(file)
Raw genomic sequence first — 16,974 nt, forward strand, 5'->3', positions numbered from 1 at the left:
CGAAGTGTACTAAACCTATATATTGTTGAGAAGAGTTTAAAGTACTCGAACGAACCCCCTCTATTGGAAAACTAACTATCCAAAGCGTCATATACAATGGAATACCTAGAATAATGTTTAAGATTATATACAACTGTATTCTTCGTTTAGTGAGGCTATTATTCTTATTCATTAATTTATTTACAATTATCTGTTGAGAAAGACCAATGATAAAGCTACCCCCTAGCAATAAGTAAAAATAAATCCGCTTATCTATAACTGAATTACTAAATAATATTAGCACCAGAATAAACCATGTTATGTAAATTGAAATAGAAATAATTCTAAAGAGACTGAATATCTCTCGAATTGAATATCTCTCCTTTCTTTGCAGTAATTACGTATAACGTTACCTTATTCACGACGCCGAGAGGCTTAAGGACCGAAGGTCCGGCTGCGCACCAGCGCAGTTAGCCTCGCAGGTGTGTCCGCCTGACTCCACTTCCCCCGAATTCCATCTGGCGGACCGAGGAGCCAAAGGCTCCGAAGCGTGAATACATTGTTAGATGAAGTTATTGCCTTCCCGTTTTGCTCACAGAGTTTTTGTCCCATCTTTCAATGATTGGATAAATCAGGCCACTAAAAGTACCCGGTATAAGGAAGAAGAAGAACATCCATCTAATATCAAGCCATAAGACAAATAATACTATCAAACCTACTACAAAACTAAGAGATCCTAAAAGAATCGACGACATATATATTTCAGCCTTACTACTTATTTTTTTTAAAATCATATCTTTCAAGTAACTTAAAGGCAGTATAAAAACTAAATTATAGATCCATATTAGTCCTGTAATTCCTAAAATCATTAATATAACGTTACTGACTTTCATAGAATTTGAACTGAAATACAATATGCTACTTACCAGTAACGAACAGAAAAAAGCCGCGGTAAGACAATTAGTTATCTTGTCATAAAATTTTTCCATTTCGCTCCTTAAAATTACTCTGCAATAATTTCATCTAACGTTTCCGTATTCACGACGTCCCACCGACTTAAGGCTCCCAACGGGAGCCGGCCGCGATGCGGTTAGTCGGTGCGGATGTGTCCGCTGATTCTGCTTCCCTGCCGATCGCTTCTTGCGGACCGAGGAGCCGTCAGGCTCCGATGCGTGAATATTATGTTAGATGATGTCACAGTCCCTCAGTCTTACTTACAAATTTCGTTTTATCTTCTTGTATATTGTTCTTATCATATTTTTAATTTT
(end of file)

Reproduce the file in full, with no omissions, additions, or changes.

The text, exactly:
Raw genomic sequence first — 16,974 nt, forward strand, 5'->3', positions numbered from 1 at the left:
CGAAGTGTACTAAACCTATATATTGTTGAGAAGAGTTTAAAGTACTCGAACGAACCCCCTCTATTGGAAAACTAACTATCCAAAGCGTCATATACAATGGAATACCTAGAATAATGTTTAAGATTATATACAACTGTATTCTTCGTTTAGTGAGGCTATTATTCTTATTCATTAATTTATTTACAATTATCTGTTGAGAAAGACCAATGATAAAGCTACCCCCTAGCAATAAGTAAAAATAAATCCGCTTATCTATAACTGAATTACTAAATAATATTAGCACCAGAATAAACCATGTTATGTAAATTGAAATAGAAATAATTCTAAAGAGACTGAATATCTCTCGAATTGAATATCTCTCCTTTCTTTGCAGTAATTACGTATAACGTTACCTTATTCACGACGCCGAGAGGCTTAAGGACCGAAGGTCCGGCTGCGCACCAGCGCAGTTAGCCTCGCAGGTGTGTCCGCCTGACTCCACTTCCCCCGAATTCCATCTGGCGGACCGAGGAGCCAAAGGCTCCGAAGCGTGAATACATTGTTAGATGAAGTTATTGCCTTCCCGTTTTGCTCACAGAGTTTTTGTCCCATCTTTCAATGATTGGATAAATCAGGCCACTAAAAGTACCCGGTATAAGGAAGAAGAAGAACATCCATCTAATATCAAGCCATAAGACAAATAATACTATCAAACCTACTACAAAACTAAGAGATCCTAAAAGAATCGACGACATATATATTTCAGCCTTACTACTTATTTTTTTTAAAATCATATCTTTCAAGTAACTTAAAGGCAGTATAAAAACTAAATTATAGATCCATATTAGTCCTGTAATTCCTAAAATCATTAATATAACGTTACTGACTTTCATAGAATTTGAACTGAAATACAATATGCTACTTACCAGTAACGAACAGAAAAAAGCCGCGGTAAGACAATTAGTTATCTTGTCATAAAATTTTTCCATTTCGCTCCTTAAAATTACTCTGCAATAATTTCATCTAACGTTTCCGTATTCACGACGTCCCACCGACTTAAGGCTCCCAACGGGAGCCGGCCGCGATGCGGTTAGTCGGTGCGGATGTGTCCGCTGATTCTGCTTCCCTGCCGATCGCTTCTTGCGGACCGAGGAGCCGTCAGGCTCCGATGCGTGAATATTATGTTAGATGATGTCACAGTCCCTCAGTCTTACTTACAAATTTCGTTTTATCTTCTTGTATATTGTTCTTATCATATTTTTAATTTT